There are those who choose to live in the cities, those who prefer the countryside’s intimacy and the crazy ones, those who would to anything to break the circle and explore a less ordinary life. Like the owners of Deck House, a surprising and intriguing residence located in the middle of the Janda Baik rainforest, somewhere in Malaysia. The project was defined by Choo Gim Wah Architect. The house boasts an uncluttered and unassuming interior, flooded by light, like most of the traditional Malay houses. High ceilings, floor-to-ceiling windows, three bedrooms, a tasteful minimalist décor and a large terrace to enjoy the view. I wonder, who wouldn’t love to live here?!
Built on a steep slope of land, the house favours magnificent views. Modern, built entirely from steel and glass, the house boasts a neat, contemporary look. The kitchen, the dinning room and the living room area are perceive as a singular, fluid space. As you step outside, on the deck, you explore the extensive outdoor area, where you can sit and enjoy a cup of tea. The evergreen scenery is more than inspirational: a temple of relaxation and a stress-free home.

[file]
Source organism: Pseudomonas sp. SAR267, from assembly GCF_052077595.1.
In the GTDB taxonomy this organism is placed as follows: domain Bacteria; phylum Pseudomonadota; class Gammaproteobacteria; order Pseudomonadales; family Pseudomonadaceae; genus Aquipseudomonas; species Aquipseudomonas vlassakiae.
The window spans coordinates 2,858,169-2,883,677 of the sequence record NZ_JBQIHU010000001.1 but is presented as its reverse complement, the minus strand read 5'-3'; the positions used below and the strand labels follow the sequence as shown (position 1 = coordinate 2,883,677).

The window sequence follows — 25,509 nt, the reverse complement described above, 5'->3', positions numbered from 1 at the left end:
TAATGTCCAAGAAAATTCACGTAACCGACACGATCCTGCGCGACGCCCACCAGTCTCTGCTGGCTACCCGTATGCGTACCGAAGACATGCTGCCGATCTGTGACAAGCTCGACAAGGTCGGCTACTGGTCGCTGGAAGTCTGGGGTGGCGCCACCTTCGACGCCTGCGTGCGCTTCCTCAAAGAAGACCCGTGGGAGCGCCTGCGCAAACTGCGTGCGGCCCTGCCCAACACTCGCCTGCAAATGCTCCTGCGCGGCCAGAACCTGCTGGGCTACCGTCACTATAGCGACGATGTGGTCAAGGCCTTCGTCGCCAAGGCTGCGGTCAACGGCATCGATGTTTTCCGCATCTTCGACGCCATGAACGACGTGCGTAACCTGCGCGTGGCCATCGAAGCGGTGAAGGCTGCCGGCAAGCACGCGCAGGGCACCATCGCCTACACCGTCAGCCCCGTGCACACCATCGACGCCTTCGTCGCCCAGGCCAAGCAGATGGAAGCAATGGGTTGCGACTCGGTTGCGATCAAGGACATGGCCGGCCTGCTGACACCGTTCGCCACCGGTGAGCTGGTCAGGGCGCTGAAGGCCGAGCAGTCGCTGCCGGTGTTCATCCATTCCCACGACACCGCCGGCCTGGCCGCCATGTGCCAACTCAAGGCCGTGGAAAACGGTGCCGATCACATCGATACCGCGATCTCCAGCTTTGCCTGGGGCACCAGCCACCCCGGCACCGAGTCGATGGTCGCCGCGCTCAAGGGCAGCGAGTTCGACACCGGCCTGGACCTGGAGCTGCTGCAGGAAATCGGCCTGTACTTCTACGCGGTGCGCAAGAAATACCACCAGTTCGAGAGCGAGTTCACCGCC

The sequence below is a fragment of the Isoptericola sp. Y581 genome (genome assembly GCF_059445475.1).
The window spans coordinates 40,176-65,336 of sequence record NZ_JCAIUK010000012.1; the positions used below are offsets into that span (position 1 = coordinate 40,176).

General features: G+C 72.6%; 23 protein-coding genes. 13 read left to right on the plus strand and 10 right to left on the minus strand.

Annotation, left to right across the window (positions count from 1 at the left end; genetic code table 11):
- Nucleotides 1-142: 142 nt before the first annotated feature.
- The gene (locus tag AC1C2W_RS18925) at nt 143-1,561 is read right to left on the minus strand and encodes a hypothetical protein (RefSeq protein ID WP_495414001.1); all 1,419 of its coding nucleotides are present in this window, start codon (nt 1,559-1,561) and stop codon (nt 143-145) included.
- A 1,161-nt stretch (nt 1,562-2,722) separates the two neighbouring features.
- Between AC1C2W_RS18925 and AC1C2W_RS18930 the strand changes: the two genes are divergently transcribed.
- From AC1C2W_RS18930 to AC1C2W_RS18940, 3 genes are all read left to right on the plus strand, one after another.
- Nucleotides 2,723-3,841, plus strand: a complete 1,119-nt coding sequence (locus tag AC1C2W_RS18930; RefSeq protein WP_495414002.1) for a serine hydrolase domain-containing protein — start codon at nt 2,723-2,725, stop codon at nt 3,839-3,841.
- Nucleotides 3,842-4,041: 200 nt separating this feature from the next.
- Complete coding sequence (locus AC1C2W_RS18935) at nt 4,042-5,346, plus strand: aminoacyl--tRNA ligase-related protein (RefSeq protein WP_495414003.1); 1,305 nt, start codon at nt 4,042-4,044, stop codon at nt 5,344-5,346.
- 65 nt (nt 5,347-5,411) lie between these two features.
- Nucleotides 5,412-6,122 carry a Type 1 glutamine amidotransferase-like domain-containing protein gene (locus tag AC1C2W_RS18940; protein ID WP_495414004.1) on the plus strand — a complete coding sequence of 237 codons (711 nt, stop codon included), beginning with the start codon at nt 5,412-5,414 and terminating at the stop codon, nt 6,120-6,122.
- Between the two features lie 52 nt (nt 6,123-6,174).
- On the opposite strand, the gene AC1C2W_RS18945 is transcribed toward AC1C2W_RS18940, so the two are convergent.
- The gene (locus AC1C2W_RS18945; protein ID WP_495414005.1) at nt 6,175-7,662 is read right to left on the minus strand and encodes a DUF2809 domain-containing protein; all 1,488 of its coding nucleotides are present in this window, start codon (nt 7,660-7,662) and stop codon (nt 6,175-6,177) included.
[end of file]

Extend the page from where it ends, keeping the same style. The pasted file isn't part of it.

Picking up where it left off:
These days, a building doesnt just have to look good, it should ideally be good for the environment too. A great example of sustainability spliced with style from the past few years is the M&S store at Cheshire Oaks Retail Park in Ellesmere Port, designed by Aukett Fitzroy Robinson.
An example of a huge success is Heneghan Peng Architects’ Giant’s Causeway Visitors’ Centre in Antrim, Northern Ireland. Using the large difference in level across the site, the architects created two folds in the landscape. Bold, but not conflicting with the rather bleak natural environment, these folds draw all the man-made areas together and create one fitting man-made break in the natural landscape. In the words of the architects themselves, There is no longer a building and a landscape, but building becomes landscape and the landscape itself remains spectacular and iconic